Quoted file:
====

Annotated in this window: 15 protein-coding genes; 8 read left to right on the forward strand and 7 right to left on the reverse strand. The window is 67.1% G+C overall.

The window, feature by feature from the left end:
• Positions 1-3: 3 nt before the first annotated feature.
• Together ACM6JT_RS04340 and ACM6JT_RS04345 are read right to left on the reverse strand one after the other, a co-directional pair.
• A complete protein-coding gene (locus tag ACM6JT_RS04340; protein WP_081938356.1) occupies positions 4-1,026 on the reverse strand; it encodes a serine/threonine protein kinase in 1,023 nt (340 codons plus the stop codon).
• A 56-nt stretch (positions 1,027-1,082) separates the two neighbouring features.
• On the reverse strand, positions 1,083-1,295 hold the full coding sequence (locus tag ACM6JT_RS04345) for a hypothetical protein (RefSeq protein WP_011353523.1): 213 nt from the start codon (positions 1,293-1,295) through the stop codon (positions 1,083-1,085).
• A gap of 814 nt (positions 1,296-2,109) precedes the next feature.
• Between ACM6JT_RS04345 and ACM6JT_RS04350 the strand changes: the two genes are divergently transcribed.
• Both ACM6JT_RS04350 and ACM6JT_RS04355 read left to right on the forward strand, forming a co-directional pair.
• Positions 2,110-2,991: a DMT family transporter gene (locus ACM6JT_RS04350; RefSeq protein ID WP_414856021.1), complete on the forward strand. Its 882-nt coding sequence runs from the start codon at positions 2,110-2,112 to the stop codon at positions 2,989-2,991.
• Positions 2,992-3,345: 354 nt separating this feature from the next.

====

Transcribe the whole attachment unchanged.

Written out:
Annotated in this window: 15 protein-coding genes; 8 read left to right on the forward strand and 7 right to left on the reverse strand. The window is 67.1% G+C overall.

The window, feature by feature from the left end:
• Positions 1-3: 3 nt before the first annotated feature.
• Together ACM6JT_RS04340 and ACM6JT_RS04345 are read right to left on the reverse strand one after the other, a co-directional pair.
• A complete protein-coding gene (locus tag ACM6JT_RS04340; protein WP_081938356.1) occupies positions 4-1,026 on the reverse strand; it encodes a serine/threonine protein kinase in 1,023 nt (340 codons plus the stop codon).
• A 56-nt stretch (positions 1,027-1,082) separates the two neighbouring features.
• On the reverse strand, positions 1,083-1,295 hold the full coding sequence (locus tag ACM6JT_RS04345) for a hypothetical protein (RefSeq protein WP_011353523.1): 213 nt from the start codon (positions 1,293-1,295) through the stop codon (positions 1,083-1,085).
• A gap of 814 nt (positions 1,296-2,109) precedes the next feature.
• Between ACM6JT_RS04345 and ACM6JT_RS04350 the strand changes: the two genes are divergently transcribed.
• Both ACM6JT_RS04350 and ACM6JT_RS04355 read left to right on the forward strand, forming a co-directional pair.
• Positions 2,110-2,991: a DMT family transporter gene (locus ACM6JT_RS04350; RefSeq protein ID WP_414856021.1), complete on the forward strand. Its 882-nt coding sequence runs from the start codon at positions 2,110-2,112 to the stop codon at positions 2,989-2,991.
• Positions 2,992-3,345: 354 nt separating this feature from the next.